In October 2019, Graeme Campbell was diagnosed with a rare form of blood cancer called multiple myeloma. His wife Fiona, a physiotherapist and member of Burntwood Triathlon Club, took on the 2.6 challenge along with a number of club members to raise £1545 for Myeloma UK.
Speaking about her husband’s diagnosis, Fiona said: “Myeloma has had a huge impact on the family. Graeme’s symptoms started with severe back pain which eventually started to radiate into his rib cage.
“He visited the GP a couple of times as the pain changed from his back to his rib cage and following an x-ray and then a blood test at hospital, he was rushed up to the renal unit with only 3% kidney function. This is where the diagnosis of multiple myeloma was made and has changed the rest of our lives forever.”
Myeloma, also known as multiple myeloma, is a blood cancer arising from plasma cells. Each year in the UK approximately 5,700 people are diagnosed with myeloma, and at any one time there are around 24,000 people living with myeloma in the UK.
Accounting for 15% of all blood cancers and 2% of all cancers, myeloma mainly affects over-65s but has been diagnosed in people much younger.
Graeme and Fiona have two young children, Dylan and Erin, and myeloma has had a significant impact on the Campbell’s family life. Graeme managed his son’s football team and often refereed before his symptoms prevented him from occupying the role.
Fiona added: “The kids haven’t got a daddy at the moment who can play with them. I would say quality of life for my husband is very low with no real joy. However, staying positive is key and we feel we are ¾ of the way up a very steep mountain to get to his stem cell transplant which we hope will eventually give him some degree of normality back to his life.”
Fiona is a member of Burntwood Triathlon Club, based in Burntwood and Litchfield, Staffordshire. The club has been around since the mid-90s and Fiona has been a member for more than 17 years. One member, Charlotte Morely, introduced the idea of fundraising for myeloma through the 2.6 Challenge and around twelve members and friends took part in the challenge across one week.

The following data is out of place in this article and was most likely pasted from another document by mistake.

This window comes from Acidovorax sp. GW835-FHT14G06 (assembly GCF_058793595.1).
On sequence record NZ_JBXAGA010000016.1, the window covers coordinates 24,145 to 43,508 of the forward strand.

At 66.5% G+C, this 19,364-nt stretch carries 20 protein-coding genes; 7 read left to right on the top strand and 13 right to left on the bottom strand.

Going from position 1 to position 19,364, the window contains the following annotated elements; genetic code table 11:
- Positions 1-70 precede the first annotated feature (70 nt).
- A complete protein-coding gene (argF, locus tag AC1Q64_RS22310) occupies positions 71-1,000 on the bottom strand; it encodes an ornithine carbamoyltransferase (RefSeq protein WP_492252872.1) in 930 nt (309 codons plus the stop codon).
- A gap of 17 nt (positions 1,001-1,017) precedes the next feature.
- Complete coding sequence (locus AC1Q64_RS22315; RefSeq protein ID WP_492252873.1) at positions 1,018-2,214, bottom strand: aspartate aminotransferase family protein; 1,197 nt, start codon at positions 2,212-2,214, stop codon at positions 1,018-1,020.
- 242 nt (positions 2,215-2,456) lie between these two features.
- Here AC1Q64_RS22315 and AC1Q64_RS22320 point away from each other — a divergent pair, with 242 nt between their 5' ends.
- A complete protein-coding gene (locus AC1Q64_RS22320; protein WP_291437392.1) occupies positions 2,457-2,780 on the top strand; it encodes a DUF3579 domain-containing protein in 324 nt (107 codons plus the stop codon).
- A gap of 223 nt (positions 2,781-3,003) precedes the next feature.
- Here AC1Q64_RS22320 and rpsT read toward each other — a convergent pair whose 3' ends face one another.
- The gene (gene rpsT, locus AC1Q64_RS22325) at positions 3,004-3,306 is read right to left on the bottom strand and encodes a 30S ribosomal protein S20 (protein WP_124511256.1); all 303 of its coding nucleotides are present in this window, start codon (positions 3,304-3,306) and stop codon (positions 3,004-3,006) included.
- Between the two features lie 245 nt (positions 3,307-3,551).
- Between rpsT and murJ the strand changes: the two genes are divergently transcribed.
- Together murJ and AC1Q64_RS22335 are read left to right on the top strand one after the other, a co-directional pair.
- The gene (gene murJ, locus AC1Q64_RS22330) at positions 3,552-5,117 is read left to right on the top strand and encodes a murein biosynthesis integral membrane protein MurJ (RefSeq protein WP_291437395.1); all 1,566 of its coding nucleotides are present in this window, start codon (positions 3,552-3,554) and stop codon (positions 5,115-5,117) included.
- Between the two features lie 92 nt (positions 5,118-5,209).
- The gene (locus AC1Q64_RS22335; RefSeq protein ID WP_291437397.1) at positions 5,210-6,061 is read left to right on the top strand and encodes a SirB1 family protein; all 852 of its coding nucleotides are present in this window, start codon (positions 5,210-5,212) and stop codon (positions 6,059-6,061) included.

“The club joined in with the recent national 2.6 Challenge campaign and chose Myeloma UK due to the connection of myself to the club and I am honoured and very grateful for,” commented Fiona.
The 2.6 Challenge is an organised response to the devastating impact that Covid-19 has had on fundraising events across the country. The challenge asks people to take part in various activities centred around the numbers 2.6 or 26 to raise funds for charities.
Club members took to their living rooms, back gardens and out on the streets to complete the challenge in their own way. Some running as far as they could over 26 minutes, others cycling 26 miles on stationary bikes. Other challenges included performing 26 press ups and 260 skips in 2.6 minutes, which is 156 seconds.
Despite initially aiming to raise just £200, the challenge was a resounding success, raising £1545 for Myeloma UK.
“Myeloma is such a rare cancer and it helps to raise awareness of this largely unknown cancer. The research is vital to find better treatments to help those live longer along with a good quality of life,” Fiona commented.
“Hopefully one day there may be a cure or at least that many treatments available that it becomes a chronic cancer that people can live with for the rest of their lives.”